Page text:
Every member of Indiana Fever kneels in protest during national anthem
Indiana Fever players knelt together and locked arms in protest during the national anthem ahead of Wednesday’s playoff game.
The Fever chose to follow suit with the growing protests of racial injustice and police violence sparked by San Francisco 49ers quarterback Colin Kaepernick. Every player opted not to stand during the playing of the anthem, in solidarity.
Two players on the opposing Phoenix Mercury also chose to kneel.
The team’s decision comes in wake of two more recent police shootings. Black men Terrence Crutcher and Keith Lamont Scott were killed by police officers in Tulsa, Okla. and Charlotte, N.C. this week.
Marissa Coleman of the Fever posted on Facebook why she decided to take a knee:
“I have close family friends that have served this country. My brother in law fought for this country. My boyfriend was in the navy. My dad is a retired police officer. I would never disrespect them or devalue their service. My question is, why is it when you stand for something it is automatically assumed you're against the opposite?? It makes no sense to me. I promise it is humanely possible and okay to be for Black Lives Matter, still support the hard working and dedicated officers and know that all lives matter. I promise it's humanly possible to take a knee to spark conversations/bring awareness and still support our troops. I promise. You should try it. The bigger disrespect to this country and those who fight for it is staying silent on these issues that plague African-Americans and people of color.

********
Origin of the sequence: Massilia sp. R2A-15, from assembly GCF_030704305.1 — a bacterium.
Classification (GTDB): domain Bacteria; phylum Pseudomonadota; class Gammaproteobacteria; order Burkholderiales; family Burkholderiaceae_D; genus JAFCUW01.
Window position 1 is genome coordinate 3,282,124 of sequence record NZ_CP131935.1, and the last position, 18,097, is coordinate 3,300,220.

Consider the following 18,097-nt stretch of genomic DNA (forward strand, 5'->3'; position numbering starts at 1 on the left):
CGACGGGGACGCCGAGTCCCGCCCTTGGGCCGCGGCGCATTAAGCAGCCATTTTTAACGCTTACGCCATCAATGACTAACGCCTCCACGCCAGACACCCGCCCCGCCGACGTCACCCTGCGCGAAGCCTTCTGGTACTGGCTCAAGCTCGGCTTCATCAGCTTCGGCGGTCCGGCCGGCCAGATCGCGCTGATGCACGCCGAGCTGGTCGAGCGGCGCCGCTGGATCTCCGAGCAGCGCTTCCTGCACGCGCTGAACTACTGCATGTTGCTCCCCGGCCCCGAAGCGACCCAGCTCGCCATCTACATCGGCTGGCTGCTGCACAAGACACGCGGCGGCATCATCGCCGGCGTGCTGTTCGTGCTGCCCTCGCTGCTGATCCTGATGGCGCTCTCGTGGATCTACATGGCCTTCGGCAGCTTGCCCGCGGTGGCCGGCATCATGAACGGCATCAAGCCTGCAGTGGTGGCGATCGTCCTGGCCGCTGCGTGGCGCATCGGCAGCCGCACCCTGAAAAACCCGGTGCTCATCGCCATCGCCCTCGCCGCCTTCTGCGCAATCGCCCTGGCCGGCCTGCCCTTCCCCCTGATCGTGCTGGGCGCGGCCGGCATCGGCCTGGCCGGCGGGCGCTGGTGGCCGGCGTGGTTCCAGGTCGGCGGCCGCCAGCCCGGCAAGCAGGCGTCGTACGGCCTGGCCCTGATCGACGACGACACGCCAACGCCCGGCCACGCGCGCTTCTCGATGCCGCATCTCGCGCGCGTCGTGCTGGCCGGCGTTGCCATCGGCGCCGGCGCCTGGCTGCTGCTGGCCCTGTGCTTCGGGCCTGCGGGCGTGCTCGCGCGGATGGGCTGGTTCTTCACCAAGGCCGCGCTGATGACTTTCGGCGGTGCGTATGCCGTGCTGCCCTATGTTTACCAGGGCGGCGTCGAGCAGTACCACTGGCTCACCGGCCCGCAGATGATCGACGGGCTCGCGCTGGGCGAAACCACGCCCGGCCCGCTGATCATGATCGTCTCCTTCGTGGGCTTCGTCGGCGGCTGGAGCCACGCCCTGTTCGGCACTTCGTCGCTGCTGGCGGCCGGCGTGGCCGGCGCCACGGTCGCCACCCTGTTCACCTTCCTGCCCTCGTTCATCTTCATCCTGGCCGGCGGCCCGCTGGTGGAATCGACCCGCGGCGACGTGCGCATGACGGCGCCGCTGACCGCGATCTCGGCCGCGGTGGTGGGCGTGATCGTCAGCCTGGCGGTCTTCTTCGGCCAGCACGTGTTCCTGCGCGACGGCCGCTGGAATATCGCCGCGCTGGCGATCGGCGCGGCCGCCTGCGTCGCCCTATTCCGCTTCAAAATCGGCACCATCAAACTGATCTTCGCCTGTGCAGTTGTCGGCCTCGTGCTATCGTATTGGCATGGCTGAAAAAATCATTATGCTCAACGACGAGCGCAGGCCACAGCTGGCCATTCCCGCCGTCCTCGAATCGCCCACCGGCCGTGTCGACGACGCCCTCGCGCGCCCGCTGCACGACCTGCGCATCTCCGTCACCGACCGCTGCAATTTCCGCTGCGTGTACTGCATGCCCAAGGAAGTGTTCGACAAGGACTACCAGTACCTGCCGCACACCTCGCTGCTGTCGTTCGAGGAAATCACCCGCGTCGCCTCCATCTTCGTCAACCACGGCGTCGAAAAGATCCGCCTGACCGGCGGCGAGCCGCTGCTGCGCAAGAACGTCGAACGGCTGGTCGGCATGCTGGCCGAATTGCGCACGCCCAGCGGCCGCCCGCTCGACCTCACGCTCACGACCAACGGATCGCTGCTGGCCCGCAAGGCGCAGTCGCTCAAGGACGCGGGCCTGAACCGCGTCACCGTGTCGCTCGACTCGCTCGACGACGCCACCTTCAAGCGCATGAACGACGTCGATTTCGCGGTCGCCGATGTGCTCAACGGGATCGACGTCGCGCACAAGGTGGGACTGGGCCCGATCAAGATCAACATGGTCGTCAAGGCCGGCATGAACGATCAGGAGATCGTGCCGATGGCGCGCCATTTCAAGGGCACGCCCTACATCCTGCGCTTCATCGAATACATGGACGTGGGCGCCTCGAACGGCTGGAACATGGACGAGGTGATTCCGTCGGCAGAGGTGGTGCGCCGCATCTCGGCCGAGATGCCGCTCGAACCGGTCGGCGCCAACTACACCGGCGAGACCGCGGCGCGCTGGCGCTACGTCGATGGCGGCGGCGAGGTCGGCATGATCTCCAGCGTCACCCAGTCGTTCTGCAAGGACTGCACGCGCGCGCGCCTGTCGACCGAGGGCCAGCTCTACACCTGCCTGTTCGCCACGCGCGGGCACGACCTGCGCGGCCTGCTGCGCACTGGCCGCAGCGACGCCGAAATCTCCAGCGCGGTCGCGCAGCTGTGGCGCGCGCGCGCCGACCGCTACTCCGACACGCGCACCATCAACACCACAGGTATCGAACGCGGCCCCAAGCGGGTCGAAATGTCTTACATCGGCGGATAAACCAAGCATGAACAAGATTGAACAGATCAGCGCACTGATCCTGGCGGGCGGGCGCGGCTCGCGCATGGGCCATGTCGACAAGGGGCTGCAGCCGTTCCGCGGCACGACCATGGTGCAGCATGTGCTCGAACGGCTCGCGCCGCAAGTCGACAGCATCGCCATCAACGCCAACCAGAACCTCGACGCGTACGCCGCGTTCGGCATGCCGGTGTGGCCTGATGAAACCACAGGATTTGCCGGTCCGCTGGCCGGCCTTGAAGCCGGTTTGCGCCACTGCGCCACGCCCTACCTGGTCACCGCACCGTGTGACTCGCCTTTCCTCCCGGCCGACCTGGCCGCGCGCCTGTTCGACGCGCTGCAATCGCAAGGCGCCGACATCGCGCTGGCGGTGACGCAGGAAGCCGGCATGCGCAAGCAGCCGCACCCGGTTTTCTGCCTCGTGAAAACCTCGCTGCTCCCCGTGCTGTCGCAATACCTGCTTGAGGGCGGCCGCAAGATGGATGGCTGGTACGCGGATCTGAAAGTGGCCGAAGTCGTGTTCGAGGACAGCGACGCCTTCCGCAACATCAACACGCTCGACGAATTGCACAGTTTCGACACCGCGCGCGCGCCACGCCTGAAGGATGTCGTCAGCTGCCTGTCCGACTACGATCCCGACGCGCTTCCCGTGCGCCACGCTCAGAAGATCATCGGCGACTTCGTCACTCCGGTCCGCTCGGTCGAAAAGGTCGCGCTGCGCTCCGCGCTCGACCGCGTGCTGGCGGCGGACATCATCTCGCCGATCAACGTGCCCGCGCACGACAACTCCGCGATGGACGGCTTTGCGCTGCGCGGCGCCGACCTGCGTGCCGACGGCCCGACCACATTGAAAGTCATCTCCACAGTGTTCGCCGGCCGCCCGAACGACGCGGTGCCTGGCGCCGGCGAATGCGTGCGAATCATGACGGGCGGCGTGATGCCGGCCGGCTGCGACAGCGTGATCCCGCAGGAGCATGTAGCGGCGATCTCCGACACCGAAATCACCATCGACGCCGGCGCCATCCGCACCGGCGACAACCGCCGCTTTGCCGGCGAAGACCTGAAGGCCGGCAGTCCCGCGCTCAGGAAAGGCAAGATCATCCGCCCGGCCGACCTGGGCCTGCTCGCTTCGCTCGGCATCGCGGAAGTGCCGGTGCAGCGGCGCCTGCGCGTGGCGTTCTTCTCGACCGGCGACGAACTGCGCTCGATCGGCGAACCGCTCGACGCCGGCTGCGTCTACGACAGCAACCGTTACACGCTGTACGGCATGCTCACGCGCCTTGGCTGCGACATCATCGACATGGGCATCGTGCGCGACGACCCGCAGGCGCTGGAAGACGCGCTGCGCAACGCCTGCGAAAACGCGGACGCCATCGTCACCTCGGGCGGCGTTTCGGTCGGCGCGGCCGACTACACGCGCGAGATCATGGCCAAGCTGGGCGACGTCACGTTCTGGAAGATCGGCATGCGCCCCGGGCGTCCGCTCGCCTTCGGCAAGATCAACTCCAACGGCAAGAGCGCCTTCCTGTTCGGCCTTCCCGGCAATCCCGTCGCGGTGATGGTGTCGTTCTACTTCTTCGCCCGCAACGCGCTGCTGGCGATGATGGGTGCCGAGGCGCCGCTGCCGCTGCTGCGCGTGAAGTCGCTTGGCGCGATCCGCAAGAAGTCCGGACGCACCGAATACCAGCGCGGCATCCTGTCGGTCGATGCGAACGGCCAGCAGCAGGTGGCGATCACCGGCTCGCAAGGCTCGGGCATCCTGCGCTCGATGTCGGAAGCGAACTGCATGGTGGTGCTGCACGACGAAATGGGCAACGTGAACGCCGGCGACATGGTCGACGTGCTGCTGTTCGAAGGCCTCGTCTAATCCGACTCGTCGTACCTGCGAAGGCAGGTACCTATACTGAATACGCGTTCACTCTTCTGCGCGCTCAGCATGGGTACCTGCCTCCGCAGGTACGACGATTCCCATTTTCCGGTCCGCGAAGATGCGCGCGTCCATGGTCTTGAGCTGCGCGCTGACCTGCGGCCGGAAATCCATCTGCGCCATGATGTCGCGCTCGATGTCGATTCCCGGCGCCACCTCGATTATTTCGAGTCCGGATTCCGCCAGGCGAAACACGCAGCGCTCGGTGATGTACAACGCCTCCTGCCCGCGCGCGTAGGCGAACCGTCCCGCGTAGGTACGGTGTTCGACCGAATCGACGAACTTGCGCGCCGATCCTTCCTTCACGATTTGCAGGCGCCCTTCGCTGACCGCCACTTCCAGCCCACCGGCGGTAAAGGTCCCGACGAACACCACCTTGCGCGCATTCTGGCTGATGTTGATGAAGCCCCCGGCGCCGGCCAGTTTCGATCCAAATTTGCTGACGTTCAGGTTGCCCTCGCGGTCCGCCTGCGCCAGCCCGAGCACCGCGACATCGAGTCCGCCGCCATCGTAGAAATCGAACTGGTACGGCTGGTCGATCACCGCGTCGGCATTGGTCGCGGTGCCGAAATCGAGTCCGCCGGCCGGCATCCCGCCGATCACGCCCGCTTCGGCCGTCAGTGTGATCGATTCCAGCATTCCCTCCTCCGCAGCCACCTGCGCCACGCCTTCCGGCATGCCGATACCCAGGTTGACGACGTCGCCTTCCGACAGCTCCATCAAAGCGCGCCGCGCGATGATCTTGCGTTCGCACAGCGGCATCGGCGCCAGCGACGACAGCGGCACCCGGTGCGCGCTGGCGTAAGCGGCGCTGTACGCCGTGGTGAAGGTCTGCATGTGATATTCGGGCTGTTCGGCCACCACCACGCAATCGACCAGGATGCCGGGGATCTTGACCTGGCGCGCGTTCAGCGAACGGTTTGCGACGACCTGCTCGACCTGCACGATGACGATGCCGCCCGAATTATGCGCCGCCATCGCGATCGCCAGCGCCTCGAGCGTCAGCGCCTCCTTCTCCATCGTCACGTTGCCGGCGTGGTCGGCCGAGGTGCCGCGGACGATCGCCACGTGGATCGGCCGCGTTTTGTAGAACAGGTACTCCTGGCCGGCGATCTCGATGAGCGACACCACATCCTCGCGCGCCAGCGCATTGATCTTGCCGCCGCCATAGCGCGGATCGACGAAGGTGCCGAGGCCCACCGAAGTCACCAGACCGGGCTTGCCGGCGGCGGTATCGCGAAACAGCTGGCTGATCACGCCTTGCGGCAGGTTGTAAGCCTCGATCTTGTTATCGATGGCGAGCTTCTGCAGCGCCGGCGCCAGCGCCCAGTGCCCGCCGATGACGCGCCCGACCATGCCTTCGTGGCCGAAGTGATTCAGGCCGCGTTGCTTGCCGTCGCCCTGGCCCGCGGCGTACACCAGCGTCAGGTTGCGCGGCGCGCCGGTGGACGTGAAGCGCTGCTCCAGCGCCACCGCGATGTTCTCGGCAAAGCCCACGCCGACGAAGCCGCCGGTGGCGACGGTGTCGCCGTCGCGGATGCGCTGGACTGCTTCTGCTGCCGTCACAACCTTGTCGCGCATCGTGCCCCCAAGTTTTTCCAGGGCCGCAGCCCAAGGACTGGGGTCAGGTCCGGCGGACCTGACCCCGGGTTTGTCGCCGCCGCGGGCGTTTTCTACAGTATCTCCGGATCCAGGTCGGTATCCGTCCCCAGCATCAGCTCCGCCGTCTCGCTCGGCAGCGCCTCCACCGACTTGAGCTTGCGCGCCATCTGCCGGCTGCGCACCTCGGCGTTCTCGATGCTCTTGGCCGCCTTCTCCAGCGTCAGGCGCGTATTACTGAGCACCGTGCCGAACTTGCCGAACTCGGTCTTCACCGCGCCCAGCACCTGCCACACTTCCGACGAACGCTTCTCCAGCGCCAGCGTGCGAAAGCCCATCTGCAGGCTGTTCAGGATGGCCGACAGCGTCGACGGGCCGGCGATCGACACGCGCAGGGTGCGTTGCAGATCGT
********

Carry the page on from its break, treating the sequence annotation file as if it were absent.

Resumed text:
"It is easy to sit behind a phone or keyboard and tell me I'm a bad American, or if I hate it so much I should leave. That's easy. That only takes 140 characters or less. Standing up for change (or in this case kneeling), that takes courage. Instead of jumping to conclusions and believing us taking a knee is a direct disrespect to our troops and those who have fought for our freedom, why not ASK myself or my teammate what our end goals and purposes are. IT'S THAT SIMPLE.
"A woman came up to my teammates and I while we were at dinner last night and politely asked us, 'I just want to know if your taking a knee means you don't support our troops? What was the purpose.' She wasn't angry nor were we. You know what happened? A healthy and informative dialogue between us all. We explained ourselves, she listened, really listened and walked away saying 'Thank you for explaining everything, I get it now.' Goal accomplished: conversation started."
The game’s broadcast showed Fever head coach Stephanie White commending her players on the bench immediately for taking a stance in unison.
The Mercury beat the Fever 89–78 in Game 1 of their WNBA conference semifinals series.